Digging deep to find a host of Roman remains

Wessex Archaeology at work in Rossington
Wessex Archaeology at work in Rossington
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Up to 20 people once lived at this Rossington farmstead, growing crops, keeping cattle and drawing water from holes they dug in the boggy ground.

That was 19 centuries ago.

The secrets of this Roman-era settlement have been revealed by Sheffield company Wessex Archaeology which has just finished a two-year study of the area - ahead of the Rossington Inland Port development of warehouses and railway sidings.

Teams of up to 15 Wessex staff discovered foundation stones, ditches, four waterholes, Romano-British pottery and a cremation site.

‘Cropmarks’ in the landscape - lines, circles and squares of strong plant growth - indicate an extensive system of fields.

Wessex workers started with geophysical surveys, which revealed undergound features, and ‘trenching’ - a series of large but shallow scrapes a few feet deep.

A deeper excavation was undertaken once the site of the farmstead building was found.

Andrew Norton, manager of the Sheffield office, said: “We’re not digging up temples every day. On this site we are looking at normal folk.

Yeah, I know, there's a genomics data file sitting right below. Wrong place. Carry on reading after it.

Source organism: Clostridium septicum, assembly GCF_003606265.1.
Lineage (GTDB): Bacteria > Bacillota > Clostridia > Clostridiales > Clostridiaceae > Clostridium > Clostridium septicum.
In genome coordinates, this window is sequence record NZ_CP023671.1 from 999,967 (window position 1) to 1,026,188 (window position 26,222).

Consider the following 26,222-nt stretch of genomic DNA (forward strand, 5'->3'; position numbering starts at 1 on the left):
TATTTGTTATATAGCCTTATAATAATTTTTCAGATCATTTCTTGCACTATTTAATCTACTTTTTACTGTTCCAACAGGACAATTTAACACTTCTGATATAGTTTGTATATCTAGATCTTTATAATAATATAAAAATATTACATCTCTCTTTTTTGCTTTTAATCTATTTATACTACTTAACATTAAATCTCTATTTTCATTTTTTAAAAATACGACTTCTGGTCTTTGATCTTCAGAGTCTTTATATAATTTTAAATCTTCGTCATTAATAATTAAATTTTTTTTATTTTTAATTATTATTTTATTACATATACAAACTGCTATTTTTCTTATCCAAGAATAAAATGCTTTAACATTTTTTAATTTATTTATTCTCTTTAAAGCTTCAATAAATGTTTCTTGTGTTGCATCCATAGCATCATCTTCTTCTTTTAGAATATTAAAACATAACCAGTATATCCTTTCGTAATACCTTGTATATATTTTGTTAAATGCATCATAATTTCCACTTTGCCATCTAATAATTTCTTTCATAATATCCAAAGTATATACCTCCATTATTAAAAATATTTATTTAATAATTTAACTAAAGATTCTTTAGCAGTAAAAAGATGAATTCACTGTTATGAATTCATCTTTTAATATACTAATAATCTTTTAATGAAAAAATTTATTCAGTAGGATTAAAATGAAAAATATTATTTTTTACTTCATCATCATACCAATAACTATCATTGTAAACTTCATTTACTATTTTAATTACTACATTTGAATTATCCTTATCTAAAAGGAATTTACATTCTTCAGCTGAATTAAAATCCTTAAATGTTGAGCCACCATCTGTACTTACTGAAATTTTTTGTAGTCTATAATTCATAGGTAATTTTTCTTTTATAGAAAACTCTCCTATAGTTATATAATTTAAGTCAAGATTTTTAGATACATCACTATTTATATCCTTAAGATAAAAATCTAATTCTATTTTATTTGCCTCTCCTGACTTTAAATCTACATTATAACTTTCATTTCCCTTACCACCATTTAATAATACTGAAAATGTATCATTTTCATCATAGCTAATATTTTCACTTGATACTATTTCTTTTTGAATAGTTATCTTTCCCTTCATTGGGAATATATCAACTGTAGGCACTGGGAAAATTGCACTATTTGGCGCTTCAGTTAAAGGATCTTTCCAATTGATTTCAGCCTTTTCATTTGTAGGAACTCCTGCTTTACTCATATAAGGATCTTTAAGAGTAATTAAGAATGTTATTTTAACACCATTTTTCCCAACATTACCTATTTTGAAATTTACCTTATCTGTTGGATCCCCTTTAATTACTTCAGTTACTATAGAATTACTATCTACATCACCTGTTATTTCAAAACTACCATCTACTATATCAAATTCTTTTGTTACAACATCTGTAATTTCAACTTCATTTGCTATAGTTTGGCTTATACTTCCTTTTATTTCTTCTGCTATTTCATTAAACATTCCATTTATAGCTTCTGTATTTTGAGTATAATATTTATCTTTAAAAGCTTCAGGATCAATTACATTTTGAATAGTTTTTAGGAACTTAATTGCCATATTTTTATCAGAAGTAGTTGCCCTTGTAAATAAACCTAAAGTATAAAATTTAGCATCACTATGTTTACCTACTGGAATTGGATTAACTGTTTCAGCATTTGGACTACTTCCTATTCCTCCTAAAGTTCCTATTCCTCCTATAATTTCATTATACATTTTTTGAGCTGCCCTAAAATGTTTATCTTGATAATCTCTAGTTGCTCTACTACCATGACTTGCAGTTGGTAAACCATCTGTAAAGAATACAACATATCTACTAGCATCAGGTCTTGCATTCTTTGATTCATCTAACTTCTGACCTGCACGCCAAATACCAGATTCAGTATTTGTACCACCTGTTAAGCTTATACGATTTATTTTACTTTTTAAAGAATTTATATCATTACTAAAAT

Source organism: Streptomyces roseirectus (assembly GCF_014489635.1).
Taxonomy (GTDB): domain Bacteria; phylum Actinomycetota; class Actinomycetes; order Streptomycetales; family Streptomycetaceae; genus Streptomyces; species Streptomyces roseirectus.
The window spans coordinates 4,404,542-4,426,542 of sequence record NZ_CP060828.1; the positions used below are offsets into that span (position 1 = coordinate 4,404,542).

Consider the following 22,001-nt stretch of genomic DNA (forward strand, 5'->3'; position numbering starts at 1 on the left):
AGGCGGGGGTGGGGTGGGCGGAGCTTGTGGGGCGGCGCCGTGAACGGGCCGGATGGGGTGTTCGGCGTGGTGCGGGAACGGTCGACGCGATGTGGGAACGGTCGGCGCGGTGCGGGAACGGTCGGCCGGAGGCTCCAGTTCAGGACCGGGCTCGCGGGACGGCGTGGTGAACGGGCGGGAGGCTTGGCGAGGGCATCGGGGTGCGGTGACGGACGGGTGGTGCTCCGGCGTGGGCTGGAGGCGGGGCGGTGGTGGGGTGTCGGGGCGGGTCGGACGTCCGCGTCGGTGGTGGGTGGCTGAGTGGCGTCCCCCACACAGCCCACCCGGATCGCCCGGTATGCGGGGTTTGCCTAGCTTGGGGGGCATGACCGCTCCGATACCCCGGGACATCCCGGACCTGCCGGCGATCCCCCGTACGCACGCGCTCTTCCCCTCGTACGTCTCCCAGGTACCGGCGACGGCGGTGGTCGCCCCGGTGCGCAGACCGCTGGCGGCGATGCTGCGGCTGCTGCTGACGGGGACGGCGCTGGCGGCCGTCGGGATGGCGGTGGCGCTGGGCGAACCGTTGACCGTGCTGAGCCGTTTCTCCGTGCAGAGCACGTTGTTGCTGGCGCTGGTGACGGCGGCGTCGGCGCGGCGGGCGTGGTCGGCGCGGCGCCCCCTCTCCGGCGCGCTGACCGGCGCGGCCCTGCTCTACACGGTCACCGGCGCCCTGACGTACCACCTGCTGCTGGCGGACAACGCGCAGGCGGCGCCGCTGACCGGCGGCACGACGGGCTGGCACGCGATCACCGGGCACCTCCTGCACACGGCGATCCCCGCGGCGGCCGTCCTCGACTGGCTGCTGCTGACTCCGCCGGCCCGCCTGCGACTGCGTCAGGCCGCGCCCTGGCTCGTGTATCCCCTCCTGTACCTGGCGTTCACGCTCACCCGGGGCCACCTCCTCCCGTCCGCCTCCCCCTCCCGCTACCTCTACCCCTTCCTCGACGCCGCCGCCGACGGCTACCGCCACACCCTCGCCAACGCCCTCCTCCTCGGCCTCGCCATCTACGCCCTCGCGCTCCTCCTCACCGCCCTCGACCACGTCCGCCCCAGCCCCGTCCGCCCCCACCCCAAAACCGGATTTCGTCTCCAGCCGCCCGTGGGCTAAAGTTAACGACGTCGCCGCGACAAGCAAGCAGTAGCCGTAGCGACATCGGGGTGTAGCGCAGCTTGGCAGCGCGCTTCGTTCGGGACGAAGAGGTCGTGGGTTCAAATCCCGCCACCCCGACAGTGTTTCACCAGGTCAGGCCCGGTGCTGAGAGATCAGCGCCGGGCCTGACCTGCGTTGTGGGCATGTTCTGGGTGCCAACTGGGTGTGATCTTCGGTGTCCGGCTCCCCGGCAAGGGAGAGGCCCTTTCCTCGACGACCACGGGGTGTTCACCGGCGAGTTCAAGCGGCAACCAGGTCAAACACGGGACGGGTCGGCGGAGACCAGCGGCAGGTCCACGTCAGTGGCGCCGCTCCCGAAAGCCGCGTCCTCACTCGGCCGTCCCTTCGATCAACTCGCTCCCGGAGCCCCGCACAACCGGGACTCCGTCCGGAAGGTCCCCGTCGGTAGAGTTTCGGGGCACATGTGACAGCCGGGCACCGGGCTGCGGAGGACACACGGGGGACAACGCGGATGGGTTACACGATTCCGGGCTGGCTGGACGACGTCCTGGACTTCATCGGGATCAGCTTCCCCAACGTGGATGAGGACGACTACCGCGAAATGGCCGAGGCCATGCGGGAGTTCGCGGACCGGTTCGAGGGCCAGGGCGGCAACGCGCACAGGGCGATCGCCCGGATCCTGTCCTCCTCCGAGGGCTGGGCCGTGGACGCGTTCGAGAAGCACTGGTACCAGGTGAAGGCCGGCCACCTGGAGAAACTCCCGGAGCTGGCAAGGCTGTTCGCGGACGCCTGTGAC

“The second century AD was a period of relative calm in this area and the main concerns of these people would have been their crops and livestock.

“Peas are grown there today and it’s very interesting to see how little things have changed, apart from the technology - and even then much farm machinery was horse drawn up to World War Two.”

Pieces of a leather Roman boot were found nearby. The mixed agricultural economy was possibly organised from nearby villas, such as those found to the south-east at Stancil and to the west at Loversall and Wadworth.

Parrot’s Corner was once home to a Roman Fort, while Doncaster was a Roman town.

In total, Wessex Archaeology surveyed 100 acres and excavated a four-acre plot at Rossington. The iPort is set to cover 700 acres.

Andrew added: “We have just submitted our final report, a detailed document explaining exactly what we have done. The iPort project is an excellent opportunity to understand the archaeology over a wide landscape.

“That’s the end of phase one for us, but we hope to be called back.”